Happy New Year (from Carmen!!) Friday Lois shared some great ideas about how to handle disagreement vice just ignoring it. I've had a couple of experiences recently that offered some similarly good and practical advice/insight about the rebel life. Run toward Controversial Projects. This follows on nicely to Lois's piece on leveraging disagreement. On Wednesday I sat in on a panel that was evaluating proposals for EPA's Office of Research and Development. Here is a link that describes their innovation program. I had a lot of fun, by the way, and learned a lot about environmental science.
About 8 outside reviewers had gone through the proposals beforehand and given them preliminary ratings. On many of the proposals we reviewers pretty much had similar reactions, scoring in a tight range. But on some proposals the range was huge. Some of us would give a proposal the highest score possible--a 5, even as others gave the exact same proposal the lowest score possible--BIG FAT ZERO. As we talked we realized that these proposals were often the most intriguing. Perhaps the inability of panelists to agree on its value was actually an indicator of a proposal's high innovation potential.
This is important both for rebels and managers who want to help rebels succeed. Or indeed organizations that are starting an innovation process. I know from my vast experience toiling in the bureaucratic vineyards (NO SARCASM THERE!) that organizations have a tendency to go for proposals that everyone agrees upon. This is like a mistake when you're trying to do something new. The new should invite controversy. Of course, this scenario requires someone to make a decision about how much risk the organization is willing to entertain. Which reminds me yet again that Consensus is a way to AVOID making decisions.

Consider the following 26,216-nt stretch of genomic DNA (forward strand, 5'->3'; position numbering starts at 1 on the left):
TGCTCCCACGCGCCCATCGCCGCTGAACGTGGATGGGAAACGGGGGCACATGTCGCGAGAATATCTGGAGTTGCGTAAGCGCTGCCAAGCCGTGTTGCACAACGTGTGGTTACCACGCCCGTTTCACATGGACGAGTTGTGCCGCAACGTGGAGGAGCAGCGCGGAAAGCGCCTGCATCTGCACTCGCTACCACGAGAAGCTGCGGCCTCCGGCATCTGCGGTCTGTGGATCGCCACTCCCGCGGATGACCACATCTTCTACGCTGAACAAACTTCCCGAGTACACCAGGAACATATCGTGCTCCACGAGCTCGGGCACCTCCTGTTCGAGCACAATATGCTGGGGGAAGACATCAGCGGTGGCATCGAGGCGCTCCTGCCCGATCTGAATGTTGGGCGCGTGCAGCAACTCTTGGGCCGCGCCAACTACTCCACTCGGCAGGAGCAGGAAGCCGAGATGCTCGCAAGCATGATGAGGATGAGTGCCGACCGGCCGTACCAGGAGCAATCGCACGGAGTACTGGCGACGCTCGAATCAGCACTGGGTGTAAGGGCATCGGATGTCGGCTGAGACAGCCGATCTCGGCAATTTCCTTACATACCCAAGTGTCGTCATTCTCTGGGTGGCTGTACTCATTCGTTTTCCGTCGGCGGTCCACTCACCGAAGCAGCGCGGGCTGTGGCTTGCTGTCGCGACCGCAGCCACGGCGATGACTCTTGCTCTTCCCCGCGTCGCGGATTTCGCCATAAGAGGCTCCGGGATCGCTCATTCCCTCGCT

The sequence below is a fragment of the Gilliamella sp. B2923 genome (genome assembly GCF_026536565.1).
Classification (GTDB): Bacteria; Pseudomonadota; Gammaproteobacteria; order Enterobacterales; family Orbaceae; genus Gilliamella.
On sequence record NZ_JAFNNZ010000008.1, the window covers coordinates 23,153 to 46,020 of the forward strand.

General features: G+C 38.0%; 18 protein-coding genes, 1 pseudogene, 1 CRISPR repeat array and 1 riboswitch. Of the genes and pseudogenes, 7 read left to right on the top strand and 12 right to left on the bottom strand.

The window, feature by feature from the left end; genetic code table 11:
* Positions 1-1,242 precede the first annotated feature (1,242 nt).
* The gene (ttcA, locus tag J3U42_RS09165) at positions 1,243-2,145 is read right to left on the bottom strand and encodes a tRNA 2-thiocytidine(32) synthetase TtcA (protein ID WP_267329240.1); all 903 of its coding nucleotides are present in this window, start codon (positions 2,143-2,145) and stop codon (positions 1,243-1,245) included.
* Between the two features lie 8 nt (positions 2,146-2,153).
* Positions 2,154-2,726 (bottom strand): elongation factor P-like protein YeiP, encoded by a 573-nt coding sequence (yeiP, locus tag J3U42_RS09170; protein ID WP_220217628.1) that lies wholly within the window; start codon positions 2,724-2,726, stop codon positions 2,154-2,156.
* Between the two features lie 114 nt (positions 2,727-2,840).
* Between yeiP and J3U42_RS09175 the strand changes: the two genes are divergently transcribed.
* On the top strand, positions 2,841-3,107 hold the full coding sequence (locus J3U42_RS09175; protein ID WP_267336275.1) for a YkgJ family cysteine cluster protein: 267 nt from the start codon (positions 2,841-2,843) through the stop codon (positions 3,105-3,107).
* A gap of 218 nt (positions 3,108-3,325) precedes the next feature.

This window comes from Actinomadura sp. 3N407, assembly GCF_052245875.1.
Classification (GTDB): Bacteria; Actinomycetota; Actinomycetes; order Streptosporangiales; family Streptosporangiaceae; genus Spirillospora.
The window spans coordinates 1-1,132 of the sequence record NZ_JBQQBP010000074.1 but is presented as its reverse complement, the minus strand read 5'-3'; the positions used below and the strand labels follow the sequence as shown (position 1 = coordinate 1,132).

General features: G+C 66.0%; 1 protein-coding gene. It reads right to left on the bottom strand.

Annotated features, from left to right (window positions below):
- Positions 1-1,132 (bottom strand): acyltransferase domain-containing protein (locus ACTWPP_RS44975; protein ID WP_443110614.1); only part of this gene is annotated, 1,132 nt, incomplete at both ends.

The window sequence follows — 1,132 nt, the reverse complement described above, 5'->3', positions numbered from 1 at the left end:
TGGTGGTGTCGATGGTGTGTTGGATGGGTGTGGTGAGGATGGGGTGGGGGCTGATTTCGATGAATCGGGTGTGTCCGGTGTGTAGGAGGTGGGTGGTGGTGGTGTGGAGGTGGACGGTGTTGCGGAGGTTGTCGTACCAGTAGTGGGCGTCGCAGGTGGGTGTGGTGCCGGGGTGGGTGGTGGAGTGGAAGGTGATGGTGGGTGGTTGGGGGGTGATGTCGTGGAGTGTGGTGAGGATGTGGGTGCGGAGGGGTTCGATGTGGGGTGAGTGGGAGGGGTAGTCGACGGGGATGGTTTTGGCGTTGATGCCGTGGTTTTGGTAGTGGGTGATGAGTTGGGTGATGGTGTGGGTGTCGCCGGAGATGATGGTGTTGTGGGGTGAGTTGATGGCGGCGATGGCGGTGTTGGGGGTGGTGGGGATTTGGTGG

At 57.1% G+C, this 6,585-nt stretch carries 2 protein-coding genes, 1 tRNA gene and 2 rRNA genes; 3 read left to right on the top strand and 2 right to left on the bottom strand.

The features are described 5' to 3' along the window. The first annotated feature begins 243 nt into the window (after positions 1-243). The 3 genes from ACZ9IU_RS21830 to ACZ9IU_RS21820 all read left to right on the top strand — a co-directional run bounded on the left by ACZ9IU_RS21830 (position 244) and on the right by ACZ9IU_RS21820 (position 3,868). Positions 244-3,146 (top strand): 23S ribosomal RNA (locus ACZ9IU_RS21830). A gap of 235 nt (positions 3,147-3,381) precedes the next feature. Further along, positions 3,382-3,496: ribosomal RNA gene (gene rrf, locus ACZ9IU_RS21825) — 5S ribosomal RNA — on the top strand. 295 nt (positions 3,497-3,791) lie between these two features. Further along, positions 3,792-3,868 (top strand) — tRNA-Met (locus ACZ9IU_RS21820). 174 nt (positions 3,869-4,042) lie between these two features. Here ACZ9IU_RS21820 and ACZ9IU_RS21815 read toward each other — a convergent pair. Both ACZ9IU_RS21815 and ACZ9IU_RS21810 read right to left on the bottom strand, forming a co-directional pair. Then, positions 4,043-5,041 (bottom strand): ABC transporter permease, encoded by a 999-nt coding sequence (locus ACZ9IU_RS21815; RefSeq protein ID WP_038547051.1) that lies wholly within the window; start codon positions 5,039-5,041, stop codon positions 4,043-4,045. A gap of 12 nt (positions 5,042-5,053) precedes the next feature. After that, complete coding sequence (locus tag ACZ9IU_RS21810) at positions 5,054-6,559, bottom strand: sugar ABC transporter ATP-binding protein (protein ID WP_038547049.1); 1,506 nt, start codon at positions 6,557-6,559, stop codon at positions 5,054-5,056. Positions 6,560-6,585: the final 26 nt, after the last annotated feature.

Which highlights why innovation is so hard for organizations. Bureaucrats are individuals who fear Controversy and Disagreement. I had this epiphany recently when I ran across a former colleague who wryly remembered all the controversial issues I had been involved with. I could all but see his shudder as he considered how distasteful such controversies would have been if they had involved him.
The Accidental Rebel. Most of the time we are writing for people who can't help but be rebels at work. But in mid-December at a conference in Israel I was exposed to the concept of accidental rebels. Nonintentional rebels. Let me explain.
The conference was hosted by Maala, Israel's leading NGO on corporate social responsibility. About a couple hundred individuals were in attendance representing both other NGO's and Israeli businesses. They invited me to speak because they believe people who are advocating for corporate social responsibility in many ways are perceived as rebels and also need to use rebel best practices to survive.
I started my talk by speculating that the room was divided into two groups: people who had wanted to work on corporate social responsibility for some time and a second group of folks who had been drafted into this work once their company realized they needed to tackle the issue or at least appear to be doing so. What this second group probably had never anticipated was that they had also been drafted into becoming a corporate rebel. They were being asked to do something that was at least foreign if not unpopular in their company. To succeed they would have to be both good rebels and effective ones.